• Chapter 2 : Human As The User Font : Design 1. Some people argue that san serif fonts are easier to read than serif fonts. But anyway, it is a bad practice to mix too many fonts. (san serif ; without extra strokes, serif fonts ; have extra strokes) 2. The size of the screen will dictate how much information can be comfortably contained. A cluttered screen is difficult to interpret because it is a lot for the eye and brain to absorb. 3. The important items should be displayed according to their priority and should be occupy the same place on the screen. 43 MMG3033 Human Computer Interaction
  • Chapter 2 : Human As The User Font : Design 44 MMG3033 Human Computer Interaction
  • Chapter 2 : Human As The User Font : Types 45 MMG3033 Human Computer Interaction
  • Chapter 2 : Human As The User Font : Design Sometimes the type of fonts can also means expression of human feeling. Mode Font Aggresive Traditional Classic 46 MMG3033 Human Computer Interaction
  • Chapter 2 : Human As The User Hearing  In HCI, the second most important means of communication is sound.  Hearing or audition is a response to pressure. It tells us about changes that occur at various distance away from us.  When these sound waves reach the ears, they cause a series of mechanical pressure changes which trigger the auditory receptors 47 MMG3033 Human Computer Interaction
  • Chapter 2 : Human As The User Hearing  This causes responses in the brain and the sensation of hearing. 48 MMG3033 Human Computer Interaction
  • Chapter 2 : Human As The User Hearing : Sound Waves  Sound waves vary in : 1. Amplitude  The height of the wave crest : ‘Loudness’  Sound appears to be louder as its amplitude increase. 2. Wavelength  The distance apart between each wave crest. 3. Frequency  The number of waves per second : ‘Pitch’  Pitch increases with the increase in frequency.  Pitch is how high or how a sound is. 49 MMG3033 Human Computer Interaction
  • Chapter 2 : Human As The User Hearing : Pitch & Loudness  Frequency is measured in hertz (Hz) while the loudness of sound is decribed in decibles.  Sensitivity to frequency and loudness varied between individuals and can be different for the same person at different time. 50 MMG3033 Human Computer Interaction
  • Chapter 2 : Human As The User The use of the Sound  Sound is used as a locator i.e. locating things.  “You cannot decide not to listen whereas you can decide not to look”.  Use sound for feedback and attracting attention when :  The information is short and simple.  The information will not be referred later.  For alerts and warnings when an immediate response is needed.  The visual system is already overburdened.  The user is moving about from place to place.  A verbal response is needed.  Poor illumination makes vision unreliable.0 MMG3033 Human Computer Interaction 51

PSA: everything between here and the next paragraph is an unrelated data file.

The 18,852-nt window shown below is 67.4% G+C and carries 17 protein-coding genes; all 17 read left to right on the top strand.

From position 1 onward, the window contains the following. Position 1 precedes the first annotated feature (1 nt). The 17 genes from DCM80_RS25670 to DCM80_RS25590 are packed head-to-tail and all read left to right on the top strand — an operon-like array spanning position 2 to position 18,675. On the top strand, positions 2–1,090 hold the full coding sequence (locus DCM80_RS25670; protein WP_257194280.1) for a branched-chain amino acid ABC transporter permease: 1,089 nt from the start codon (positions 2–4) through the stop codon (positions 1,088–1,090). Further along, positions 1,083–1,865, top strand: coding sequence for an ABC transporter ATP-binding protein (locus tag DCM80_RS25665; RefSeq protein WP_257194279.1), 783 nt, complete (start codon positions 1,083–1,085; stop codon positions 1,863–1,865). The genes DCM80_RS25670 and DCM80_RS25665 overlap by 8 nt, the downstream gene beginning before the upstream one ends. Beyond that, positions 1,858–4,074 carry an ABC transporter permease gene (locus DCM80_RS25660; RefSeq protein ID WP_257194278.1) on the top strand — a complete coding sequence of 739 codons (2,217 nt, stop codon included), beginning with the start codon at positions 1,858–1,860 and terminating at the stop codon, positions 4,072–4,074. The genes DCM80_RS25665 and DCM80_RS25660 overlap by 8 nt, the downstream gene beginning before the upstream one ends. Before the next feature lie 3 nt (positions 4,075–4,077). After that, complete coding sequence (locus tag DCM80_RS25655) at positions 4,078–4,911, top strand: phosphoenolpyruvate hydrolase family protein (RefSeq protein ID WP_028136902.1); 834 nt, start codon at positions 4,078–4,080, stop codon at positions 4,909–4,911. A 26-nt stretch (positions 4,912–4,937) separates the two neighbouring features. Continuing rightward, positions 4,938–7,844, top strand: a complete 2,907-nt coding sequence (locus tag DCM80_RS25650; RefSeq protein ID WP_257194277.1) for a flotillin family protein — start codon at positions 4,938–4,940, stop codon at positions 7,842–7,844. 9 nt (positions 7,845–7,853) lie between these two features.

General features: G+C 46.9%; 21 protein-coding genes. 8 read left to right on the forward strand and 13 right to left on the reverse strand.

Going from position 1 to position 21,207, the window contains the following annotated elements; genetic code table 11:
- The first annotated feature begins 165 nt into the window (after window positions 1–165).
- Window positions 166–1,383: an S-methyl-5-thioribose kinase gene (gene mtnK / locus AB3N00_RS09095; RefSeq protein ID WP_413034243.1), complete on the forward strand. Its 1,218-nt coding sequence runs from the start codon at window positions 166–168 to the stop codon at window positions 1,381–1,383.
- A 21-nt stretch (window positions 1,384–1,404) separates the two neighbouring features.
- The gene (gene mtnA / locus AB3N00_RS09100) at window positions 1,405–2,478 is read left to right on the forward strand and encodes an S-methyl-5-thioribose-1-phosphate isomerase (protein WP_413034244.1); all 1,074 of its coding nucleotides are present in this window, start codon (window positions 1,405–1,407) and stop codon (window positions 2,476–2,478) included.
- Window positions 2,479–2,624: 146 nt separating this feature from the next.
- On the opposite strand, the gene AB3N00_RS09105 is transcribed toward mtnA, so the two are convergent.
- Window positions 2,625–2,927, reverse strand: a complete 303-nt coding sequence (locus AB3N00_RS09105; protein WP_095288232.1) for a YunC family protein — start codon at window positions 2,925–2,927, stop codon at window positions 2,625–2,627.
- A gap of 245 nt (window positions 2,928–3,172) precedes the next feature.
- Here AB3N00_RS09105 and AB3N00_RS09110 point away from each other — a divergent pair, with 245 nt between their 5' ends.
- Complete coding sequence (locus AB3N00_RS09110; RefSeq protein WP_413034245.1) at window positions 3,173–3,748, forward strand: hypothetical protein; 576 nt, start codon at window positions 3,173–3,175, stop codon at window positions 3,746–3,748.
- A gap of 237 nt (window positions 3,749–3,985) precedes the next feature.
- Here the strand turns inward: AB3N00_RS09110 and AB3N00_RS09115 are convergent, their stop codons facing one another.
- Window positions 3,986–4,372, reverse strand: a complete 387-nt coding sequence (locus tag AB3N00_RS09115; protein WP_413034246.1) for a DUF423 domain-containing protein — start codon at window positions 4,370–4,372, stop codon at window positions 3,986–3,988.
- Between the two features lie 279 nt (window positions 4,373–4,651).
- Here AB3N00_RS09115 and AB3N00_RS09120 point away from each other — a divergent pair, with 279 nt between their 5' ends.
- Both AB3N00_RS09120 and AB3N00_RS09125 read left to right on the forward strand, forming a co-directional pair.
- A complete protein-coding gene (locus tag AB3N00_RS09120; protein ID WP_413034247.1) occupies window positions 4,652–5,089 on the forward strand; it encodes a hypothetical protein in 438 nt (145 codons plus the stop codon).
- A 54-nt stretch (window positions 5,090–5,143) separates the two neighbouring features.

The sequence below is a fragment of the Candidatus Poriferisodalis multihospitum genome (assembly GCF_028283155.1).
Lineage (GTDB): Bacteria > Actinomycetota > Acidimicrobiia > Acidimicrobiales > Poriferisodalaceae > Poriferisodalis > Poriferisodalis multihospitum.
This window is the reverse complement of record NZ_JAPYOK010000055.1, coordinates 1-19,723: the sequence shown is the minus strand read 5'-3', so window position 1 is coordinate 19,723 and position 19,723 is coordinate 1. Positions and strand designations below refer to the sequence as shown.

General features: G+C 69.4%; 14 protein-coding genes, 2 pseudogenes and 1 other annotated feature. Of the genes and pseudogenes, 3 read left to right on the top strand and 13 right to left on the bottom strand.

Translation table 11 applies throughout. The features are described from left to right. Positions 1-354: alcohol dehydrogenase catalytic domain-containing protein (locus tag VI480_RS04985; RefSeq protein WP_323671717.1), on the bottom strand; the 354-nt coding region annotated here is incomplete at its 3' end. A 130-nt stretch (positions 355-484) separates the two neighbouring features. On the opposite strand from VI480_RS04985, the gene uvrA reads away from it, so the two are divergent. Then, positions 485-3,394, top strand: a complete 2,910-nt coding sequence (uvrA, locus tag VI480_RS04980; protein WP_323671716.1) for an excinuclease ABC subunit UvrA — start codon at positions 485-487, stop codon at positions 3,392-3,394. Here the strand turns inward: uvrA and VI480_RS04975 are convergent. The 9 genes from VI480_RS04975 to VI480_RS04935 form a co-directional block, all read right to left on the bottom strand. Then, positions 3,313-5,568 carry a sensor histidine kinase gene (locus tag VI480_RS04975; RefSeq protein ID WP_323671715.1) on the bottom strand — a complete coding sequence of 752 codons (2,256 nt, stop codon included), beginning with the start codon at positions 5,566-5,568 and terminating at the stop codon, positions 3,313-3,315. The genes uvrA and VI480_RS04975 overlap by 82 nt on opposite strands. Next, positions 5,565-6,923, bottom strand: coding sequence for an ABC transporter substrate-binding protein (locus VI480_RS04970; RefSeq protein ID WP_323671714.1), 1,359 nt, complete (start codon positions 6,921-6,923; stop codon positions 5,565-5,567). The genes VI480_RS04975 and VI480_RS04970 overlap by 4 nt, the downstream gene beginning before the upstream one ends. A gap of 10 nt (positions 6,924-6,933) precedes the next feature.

• Chapter 2 : Human As The User Touch  Touch or haptic channel is a very important sense for the blinds.  It is useful in noisy (either visual or audio) environments.  Tactile feedback is important in the use of keyboard – spongy or heavy touch  Touch is important in the development of devices such as keyboards.  The speed at which a typist can type will be affected by the feel of the keyboard and how it responds to key press. MMG3033 Human Computer Interaction 52
  • Chapter 2 : Human As The User Taste  The sense of taste provides information about what should or should not be eaten.  The receptors are the taste buds which respond to chemicals that are dissolved in water.  On average, a human being has about 10,000 taste buds mostly on the tongue and some other regions of the mouth.  Messages are passed from these receptors to the brain. 53 MMG3033 Human Computer Interaction
  • Chapter 2 : Human As The User Taste  There are 4 basic tastes : 1. 2. 3. 4. Bitter Salty Sour Sweet 54 MMG3033 Human Computer Interaction
  • Chapter 2 : Human As The User Smell  Smell or olfaction provides information about chemicals in the air. These excite receptors located at the top of the nasal cavity.  Taste and smell are not well developed in people. As yet there are not real uses for either of these senses though both can evoke strong emotional responses. 55 MMG3033 Human Computer Interaction
  • Chapter 2 : Human As The User Summary     Cognition comprises many processes including thinking, attention, learning, memory, perception, decision making, planning, reading, speaking and listening. The way an interface is designed can greatly affect how well people can perceive, attend, learn and remember how to carry out their tasks. Of the 5 sense, vision and hearing are the most important for human computer systems at present, though touch is being used for some systems and has a part to play in input devices. Too many colors can be confusing for the user. Avoid color combinations like red and green which may confusing for color-blind users. MMG3033 Human Computer Interaction 56